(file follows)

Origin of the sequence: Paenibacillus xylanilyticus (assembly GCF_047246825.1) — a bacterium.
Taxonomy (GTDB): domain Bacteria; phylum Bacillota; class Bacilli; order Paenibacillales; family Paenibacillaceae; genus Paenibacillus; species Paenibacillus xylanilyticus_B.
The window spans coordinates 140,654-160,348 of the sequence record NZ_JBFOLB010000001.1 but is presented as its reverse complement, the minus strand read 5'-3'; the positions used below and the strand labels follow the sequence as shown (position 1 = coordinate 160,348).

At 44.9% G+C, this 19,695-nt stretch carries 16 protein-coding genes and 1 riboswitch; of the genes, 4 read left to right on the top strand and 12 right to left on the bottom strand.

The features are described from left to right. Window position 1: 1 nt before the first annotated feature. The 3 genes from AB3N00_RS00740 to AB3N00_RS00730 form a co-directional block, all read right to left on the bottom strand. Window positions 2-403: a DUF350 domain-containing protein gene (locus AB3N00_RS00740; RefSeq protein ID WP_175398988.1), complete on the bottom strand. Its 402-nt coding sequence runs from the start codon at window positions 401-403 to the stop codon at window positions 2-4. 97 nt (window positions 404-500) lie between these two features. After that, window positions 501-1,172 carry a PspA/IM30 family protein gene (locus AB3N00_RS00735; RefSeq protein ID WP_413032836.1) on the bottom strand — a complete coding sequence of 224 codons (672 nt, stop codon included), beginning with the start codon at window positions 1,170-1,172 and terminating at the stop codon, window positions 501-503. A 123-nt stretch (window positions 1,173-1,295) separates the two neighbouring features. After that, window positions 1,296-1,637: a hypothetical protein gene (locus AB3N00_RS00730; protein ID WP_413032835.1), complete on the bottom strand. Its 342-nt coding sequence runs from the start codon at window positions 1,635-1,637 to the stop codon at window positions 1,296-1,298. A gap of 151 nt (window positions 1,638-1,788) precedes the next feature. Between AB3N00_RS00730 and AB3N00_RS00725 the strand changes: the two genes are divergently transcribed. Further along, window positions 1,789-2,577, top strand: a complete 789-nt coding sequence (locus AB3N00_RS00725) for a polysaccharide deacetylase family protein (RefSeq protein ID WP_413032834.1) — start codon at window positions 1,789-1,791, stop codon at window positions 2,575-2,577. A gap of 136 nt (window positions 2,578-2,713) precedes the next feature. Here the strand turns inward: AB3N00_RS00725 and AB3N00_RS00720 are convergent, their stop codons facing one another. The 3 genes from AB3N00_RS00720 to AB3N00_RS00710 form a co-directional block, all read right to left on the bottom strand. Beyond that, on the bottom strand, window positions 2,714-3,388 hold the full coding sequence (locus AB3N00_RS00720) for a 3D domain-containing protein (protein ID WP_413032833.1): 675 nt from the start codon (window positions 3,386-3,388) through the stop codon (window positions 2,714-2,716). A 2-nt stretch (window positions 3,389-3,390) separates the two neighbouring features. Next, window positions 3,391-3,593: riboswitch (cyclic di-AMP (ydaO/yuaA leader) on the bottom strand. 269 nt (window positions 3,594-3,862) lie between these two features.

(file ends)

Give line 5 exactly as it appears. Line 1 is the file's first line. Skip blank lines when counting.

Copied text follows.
The features are described from left to right. Window position 1: 1 nt before the first annotated feature. The 3 genes from AB3N00_RS00740 to AB3N00_RS00730 form a co-directional block, all read right to left on the bottom strand. Window positions 2-403: a DUF350 domain-containing protein gene (locus AB3N00_RS00740; RefSeq protein ID WP_175398988.1), complete on the bottom strand. Its 402-nt coding sequence runs from the start codon at window positions 401-403 to the stop codon at window positions 2-4. 97 nt (window positions 404-500) lie between these two features. After that, window positions 501-1,172 carry a PspA/IM30 family protein gene (locus AB3N00_RS00735; RefSeq protein ID WP_413032836.1) on the bottom strand — a complete coding sequence of 224 codons (672 nt, stop codon included), beginning with the start codon at window positions 1,170-1,172 and terminating at the stop codon, window positions 501-503. A 123-nt stretch (window positions 1,173-1,295) separates the two neighbouring features. After that, window positions 1,296-1,637: a hypothetical protein gene (locus AB3N00_RS00730; protein ID WP_413032835.1), complete on the bottom strand. Its 342-nt coding sequence runs from the start codon at window positions 1,635-1,637 to the stop codon at window positions 1,296-1,298. A gap of 151 nt (window positions 1,638-1,788) precedes the next feature. Between AB3N00_RS00730 and AB3N00_RS00725 the strand changes: the two genes are divergently transcribed. Further along, window positions 1,789-2,577, top strand: a complete 789-nt coding sequence (locus AB3N00_RS00725) for a polysaccharide deacetylase family protein (RefSeq protein ID WP_413032834.1) — start codon at window positions 1,789-1,791, stop codon at window positions 2,575-2,577. A gap of 136 nt (window positions 2,578-2,713) precedes the next feature. Here the strand turns inward: AB3N00_RS00725 and AB3N00_RS00720 are convergent, their stop codons facing one another. The 3 genes from AB3N00_RS00720 to AB3N00_RS00710 form a co-directional block, all read right to left on the bottom strand. Beyond that, on the bottom strand, window positions 2,714-3,388 hold the full coding sequence (locus AB3N00_RS00720) for a 3D domain-containing protein (protein ID WP_413032833.1): 675 nt from the start codon (window positions 3,386-3,388) through the stop codon (window positions 2,714-2,716). A 2-nt stretch (window positions 3,389-3,390) separates the two neighbouring features. Next, window positions 3,391-3,593: riboswitch (cyclic di-AMP (ydaO/yuaA leader) on the bottom strand. 269 nt (window positions 3,594-3,862) lie between these two features.